Maastrichtian shallow-water ammonites of northeastern Mexico
In northeastern Mexico, extensive deltaic and prodeltaic sediment complexes developed during Maastrichtian times, known as the Difunta Group and Escondido Formation in Coahuila and the Northwest of Nuevo León, and the Cárdenas Formation in San Luis Potosí. These sediments contain abundant and diverse invertebrate assemblages, among them the last ammonites in the area, prior to their extinction. Sphenodiscus (S. lobatus, S. pleurisepta) and Coahuilites sheltoni are the dominant elements of this paucispeciﬁc fauna and clearly favored shallow water coastal environments. Ammonites other than sphenodiscids are rare and restricted to occasional Baculites ovatus and a single Pachydiscus (Pachydiscus) neubergicus. This early (and possibly early late) Maastrichtian assemblage differs notably from the coeval ammonite fauna of the distal prodeltaic and open marine Méndez Formation in eastern Nuevo León. The latter assemblage is far more diverse (23 species referred to 18 genera) and includes, in addition to typical Gulf of Mexico faunal elements, many Tethyan, cosmopolitan, and even southern high latitude Indopaciﬁc species previously unknown from Mexico. Faunal differences between the two nearby outcrop areas are thus clearly related to paleobathymetry and not to paleobiogeography, being Baculites ovatus the only conspeciﬁc element.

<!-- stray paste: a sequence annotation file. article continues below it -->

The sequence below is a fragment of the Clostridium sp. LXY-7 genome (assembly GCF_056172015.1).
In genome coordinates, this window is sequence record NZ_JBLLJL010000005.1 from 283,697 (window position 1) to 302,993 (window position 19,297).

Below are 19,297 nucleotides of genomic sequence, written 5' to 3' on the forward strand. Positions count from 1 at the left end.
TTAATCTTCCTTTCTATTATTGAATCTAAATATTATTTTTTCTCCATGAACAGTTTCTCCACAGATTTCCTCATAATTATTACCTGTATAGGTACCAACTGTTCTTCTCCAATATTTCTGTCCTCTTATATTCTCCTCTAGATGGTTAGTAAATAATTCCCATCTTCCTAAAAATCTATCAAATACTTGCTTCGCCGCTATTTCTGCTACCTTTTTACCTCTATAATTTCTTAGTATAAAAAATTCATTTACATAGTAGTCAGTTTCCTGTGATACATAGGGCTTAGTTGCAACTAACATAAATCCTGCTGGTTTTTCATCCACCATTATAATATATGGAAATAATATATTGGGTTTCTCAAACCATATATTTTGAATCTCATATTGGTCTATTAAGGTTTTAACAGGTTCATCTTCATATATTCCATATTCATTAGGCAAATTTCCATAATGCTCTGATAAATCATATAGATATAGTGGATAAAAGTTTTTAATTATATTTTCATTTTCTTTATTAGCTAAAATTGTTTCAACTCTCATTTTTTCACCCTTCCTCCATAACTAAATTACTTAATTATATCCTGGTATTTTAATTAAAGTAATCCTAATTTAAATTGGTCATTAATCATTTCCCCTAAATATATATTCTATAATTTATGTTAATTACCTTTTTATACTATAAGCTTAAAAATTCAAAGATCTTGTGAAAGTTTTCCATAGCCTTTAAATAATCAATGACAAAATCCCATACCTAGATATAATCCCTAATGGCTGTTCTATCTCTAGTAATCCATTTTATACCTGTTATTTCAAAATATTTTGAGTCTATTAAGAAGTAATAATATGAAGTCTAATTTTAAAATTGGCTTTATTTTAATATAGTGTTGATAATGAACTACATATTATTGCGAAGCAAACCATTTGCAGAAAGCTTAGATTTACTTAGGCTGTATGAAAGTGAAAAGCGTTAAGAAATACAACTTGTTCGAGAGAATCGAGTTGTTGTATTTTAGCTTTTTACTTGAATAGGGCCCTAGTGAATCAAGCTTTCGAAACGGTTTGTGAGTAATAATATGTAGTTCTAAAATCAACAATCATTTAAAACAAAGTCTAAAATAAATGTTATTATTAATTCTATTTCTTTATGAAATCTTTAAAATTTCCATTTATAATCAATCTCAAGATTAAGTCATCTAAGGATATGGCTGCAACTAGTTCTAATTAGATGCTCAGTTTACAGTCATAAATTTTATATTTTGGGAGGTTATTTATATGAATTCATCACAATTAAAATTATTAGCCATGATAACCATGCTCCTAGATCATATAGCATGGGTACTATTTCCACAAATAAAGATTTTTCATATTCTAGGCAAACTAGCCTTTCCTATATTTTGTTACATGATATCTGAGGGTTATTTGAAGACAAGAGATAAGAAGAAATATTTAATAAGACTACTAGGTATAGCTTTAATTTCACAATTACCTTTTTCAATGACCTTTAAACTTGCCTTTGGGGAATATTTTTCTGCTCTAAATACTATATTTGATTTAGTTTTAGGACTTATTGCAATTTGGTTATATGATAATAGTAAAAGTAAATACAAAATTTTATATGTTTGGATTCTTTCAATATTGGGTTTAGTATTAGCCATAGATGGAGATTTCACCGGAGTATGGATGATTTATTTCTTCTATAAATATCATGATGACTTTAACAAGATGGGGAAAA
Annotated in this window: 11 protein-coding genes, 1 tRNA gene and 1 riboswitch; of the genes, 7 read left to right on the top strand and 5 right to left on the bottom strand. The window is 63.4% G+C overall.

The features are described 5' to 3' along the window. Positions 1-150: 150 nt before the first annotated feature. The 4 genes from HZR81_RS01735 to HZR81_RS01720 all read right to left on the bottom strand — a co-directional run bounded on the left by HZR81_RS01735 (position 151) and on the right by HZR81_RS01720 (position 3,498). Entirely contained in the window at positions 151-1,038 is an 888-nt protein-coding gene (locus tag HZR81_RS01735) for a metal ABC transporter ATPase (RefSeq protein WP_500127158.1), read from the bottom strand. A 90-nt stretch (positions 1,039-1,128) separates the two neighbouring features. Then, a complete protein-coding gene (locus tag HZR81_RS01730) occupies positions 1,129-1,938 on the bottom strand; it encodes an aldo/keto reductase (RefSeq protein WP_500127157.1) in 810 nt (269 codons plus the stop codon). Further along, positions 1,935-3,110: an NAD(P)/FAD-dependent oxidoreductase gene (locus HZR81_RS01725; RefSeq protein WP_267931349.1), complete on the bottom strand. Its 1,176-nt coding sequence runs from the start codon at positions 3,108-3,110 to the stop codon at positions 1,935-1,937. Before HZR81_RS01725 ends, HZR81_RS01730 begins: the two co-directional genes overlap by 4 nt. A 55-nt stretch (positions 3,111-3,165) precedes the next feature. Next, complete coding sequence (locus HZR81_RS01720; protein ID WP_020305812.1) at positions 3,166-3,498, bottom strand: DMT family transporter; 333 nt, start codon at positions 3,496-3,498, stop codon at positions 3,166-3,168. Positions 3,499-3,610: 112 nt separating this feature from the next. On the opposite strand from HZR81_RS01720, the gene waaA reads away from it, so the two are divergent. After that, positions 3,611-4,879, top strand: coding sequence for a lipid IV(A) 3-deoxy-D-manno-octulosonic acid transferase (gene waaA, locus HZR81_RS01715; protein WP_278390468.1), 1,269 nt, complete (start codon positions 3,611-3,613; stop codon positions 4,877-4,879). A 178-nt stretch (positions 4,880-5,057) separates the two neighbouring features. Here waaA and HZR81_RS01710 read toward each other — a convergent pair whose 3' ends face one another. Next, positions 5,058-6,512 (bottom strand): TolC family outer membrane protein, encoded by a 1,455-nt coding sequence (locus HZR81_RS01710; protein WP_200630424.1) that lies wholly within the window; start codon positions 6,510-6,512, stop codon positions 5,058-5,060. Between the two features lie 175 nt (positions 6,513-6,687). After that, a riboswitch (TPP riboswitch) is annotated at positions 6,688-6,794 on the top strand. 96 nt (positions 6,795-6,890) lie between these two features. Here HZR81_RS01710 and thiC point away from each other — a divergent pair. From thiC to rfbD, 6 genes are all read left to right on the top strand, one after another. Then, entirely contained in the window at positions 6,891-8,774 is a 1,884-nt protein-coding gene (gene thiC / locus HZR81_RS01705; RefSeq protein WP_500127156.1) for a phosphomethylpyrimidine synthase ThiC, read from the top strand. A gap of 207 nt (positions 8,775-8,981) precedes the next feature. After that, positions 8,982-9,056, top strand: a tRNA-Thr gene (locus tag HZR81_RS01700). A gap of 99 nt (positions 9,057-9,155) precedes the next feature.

This work is licensed under a Creative Commons Attribution-NonCommercial 4.0 International License.